All our hope. All our confidence. All our trust is put in His Word. And what a loving Word that is! “In the beginning was the Word, and the Word was with God, and the Word was God” (Jn. 1.1).

“I cried out to You, O LORD: I said, ‘You are my refuge, my portion in the land of the living’” (Ps. 142.5).

“You are my hiding place; You shall preserve me from trouble; You shall surround me with songs of deliverance” (Ps. 32.7).

“Whenever I am afraid, I will trust in You. In God (I will praise His word), in the LORD (I will praise His word), in God I have put my trust; I will not be afraid. What can man do to me?” (Ps. 56.3, 11, 12). 

There is no shame in seeking refuge with God. He cares about us. Peter recommended that we cast all our cares upon Him “for He cares for you” (1 Pet. 5.7). He knows. He has promised to shelter us, when we put our full hope and trust in Him and His Word (Ps. 119.114). We cannot just conjure this courageous feeling, though; we must work hard to seek Him in His Word and lean into Him to remedy all our needs and fears. “I, even I, am He who comforts you. Who are you that you should be afraid of man who will die, and of the son of a man who will be made like grass?” (Is. 51.12)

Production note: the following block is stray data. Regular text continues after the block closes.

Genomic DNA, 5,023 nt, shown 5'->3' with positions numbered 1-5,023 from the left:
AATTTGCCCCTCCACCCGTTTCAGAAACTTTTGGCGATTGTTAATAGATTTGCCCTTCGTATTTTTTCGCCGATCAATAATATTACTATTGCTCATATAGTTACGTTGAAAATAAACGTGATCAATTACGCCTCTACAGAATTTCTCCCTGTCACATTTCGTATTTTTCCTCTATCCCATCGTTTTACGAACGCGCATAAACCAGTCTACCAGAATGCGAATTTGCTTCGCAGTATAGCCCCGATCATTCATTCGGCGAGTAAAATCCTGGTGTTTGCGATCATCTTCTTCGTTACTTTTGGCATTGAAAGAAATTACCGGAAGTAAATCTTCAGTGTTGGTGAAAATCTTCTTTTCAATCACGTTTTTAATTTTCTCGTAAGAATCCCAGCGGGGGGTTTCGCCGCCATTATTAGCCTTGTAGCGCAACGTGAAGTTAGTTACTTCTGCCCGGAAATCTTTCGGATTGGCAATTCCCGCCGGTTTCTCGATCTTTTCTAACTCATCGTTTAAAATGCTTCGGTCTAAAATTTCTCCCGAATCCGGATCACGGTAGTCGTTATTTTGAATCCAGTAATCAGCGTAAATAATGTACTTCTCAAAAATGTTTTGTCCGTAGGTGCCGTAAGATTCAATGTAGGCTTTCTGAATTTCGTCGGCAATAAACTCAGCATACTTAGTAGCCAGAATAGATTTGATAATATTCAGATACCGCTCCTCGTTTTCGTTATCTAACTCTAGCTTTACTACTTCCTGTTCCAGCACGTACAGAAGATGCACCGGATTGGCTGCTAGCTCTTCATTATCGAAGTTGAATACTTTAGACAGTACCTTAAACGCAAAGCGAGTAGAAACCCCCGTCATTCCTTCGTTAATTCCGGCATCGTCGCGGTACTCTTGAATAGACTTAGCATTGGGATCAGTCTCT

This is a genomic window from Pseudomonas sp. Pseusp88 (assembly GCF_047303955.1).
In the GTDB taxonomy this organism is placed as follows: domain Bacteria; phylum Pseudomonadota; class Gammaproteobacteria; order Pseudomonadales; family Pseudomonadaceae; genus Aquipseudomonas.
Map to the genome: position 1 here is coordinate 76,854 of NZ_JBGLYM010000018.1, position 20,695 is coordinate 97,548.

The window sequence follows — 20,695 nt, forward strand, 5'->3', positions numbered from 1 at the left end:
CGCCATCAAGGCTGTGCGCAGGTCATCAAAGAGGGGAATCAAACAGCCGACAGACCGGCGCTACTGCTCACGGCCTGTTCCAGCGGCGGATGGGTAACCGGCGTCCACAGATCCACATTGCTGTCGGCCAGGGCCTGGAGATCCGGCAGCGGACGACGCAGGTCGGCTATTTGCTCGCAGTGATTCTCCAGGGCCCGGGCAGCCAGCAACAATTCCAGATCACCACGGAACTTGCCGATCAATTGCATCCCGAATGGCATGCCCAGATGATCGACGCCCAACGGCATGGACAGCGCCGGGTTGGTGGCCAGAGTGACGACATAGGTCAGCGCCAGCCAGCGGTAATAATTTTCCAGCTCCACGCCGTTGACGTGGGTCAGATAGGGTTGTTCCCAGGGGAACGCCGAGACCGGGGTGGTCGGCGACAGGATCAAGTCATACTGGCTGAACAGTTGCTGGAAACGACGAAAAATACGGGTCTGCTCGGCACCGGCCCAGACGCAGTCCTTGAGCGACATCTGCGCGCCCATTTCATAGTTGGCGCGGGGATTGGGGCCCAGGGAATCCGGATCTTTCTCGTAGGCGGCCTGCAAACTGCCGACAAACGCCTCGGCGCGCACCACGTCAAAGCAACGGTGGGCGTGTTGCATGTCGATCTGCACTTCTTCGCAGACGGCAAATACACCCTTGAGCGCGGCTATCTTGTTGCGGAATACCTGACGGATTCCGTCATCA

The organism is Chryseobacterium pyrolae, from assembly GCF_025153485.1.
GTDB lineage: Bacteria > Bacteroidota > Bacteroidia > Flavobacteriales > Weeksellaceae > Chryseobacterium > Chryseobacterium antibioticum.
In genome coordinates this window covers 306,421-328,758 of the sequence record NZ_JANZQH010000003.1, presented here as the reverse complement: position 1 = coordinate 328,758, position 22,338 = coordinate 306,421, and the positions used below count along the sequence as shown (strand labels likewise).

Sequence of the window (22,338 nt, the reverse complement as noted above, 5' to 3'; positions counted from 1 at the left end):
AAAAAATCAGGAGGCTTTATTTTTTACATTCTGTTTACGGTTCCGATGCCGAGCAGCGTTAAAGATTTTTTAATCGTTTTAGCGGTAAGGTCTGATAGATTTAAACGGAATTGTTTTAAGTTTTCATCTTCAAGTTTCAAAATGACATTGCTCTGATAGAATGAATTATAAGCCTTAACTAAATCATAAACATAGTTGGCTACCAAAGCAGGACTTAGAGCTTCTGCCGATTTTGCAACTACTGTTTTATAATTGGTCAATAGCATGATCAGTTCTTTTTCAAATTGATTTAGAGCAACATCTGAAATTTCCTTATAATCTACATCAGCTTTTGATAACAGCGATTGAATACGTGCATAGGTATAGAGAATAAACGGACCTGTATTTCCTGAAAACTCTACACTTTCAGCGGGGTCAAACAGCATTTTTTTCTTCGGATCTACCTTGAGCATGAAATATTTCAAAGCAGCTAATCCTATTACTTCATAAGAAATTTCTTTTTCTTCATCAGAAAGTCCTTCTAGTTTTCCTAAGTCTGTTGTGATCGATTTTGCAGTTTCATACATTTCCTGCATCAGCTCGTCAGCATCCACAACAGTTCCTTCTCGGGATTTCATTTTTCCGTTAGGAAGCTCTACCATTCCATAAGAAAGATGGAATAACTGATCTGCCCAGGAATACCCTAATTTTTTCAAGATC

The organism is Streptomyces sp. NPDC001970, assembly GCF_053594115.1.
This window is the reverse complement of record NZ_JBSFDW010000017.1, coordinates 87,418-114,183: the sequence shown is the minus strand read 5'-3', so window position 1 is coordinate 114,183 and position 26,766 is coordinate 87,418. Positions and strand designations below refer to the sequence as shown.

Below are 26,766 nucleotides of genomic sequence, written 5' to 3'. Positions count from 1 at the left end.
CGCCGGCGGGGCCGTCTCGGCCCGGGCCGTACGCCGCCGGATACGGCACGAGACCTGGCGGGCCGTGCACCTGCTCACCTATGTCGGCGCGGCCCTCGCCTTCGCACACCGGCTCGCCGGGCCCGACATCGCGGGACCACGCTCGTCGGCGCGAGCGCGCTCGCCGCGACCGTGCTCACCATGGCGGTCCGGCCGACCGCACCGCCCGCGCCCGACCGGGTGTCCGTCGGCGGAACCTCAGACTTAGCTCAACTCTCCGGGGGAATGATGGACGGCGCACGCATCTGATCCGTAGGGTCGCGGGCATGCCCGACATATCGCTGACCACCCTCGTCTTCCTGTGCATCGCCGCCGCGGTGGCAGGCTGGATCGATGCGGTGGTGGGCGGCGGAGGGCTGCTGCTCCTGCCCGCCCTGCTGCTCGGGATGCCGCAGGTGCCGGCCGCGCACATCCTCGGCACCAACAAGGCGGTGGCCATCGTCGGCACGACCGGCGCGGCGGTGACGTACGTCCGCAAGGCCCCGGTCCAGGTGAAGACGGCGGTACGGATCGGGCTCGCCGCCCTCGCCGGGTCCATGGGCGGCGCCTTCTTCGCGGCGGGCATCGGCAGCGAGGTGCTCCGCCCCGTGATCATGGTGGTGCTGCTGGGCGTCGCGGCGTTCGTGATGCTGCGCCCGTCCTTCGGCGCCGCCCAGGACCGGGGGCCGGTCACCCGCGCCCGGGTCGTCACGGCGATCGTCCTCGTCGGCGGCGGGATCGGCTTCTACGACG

Our Protector and Comforter wants us to remember this: “The eternal God is your refuge, and underneath are the everlasting arms…” (Deut. 33.27). Go hope and hide in Him.

For reflection
1. When do you most feel like you need to shelter in the Lord and under His shield?

2. Why is it important to bear in mind that “your adversary” is seeking to devour you? How can you prepare for this each day?

3. How can believers strengthen one another against the fears and uncertainties of our lives?

The believer could not live without the grace of God; but, supported by his hand, his spiritual life shall be maintained. Our holy security is grounded on Divine supports. Matthew Henry (1662-1714), Commentary on Psalm 119.114

Pray Psalm 119.116, 117.
Set your day before the Lord in prayer and ask Him to uphold you in all your doings, so that you keep His Word and know His Presence with you.

Sing Psalm 119.116, 117.
(Aurelia: The Church’s One Foundation)
Uphold me by Your Word, Lord, and keep me from all shame.
Let me live ever forward to glorify Your Name.
Lord, hold me up! Sustain me in all Your holy way.
To keep Your statutes train me, and help me to obey.

T. M. and Susie Moore

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Except as indicated, all Scriptures are taken from the New King James Version. © Copyright 1982 by Thomas Nelson, Inc. Used by permission. All rights reserved. For sources of all quotations, see the weekly PDF of this study. All psalms for singing are from The Ailbe Psalter (Williston: Waxed Tablet Publications, 2006), available by clicking here.

T.M. Moore

T. M. Moore is principal of The Fellowship of Ailbe, a spiritual fellowship in the Celtic Christian tradition. He and his wife, Susie, make their home in the Champlain Valley of Vermont.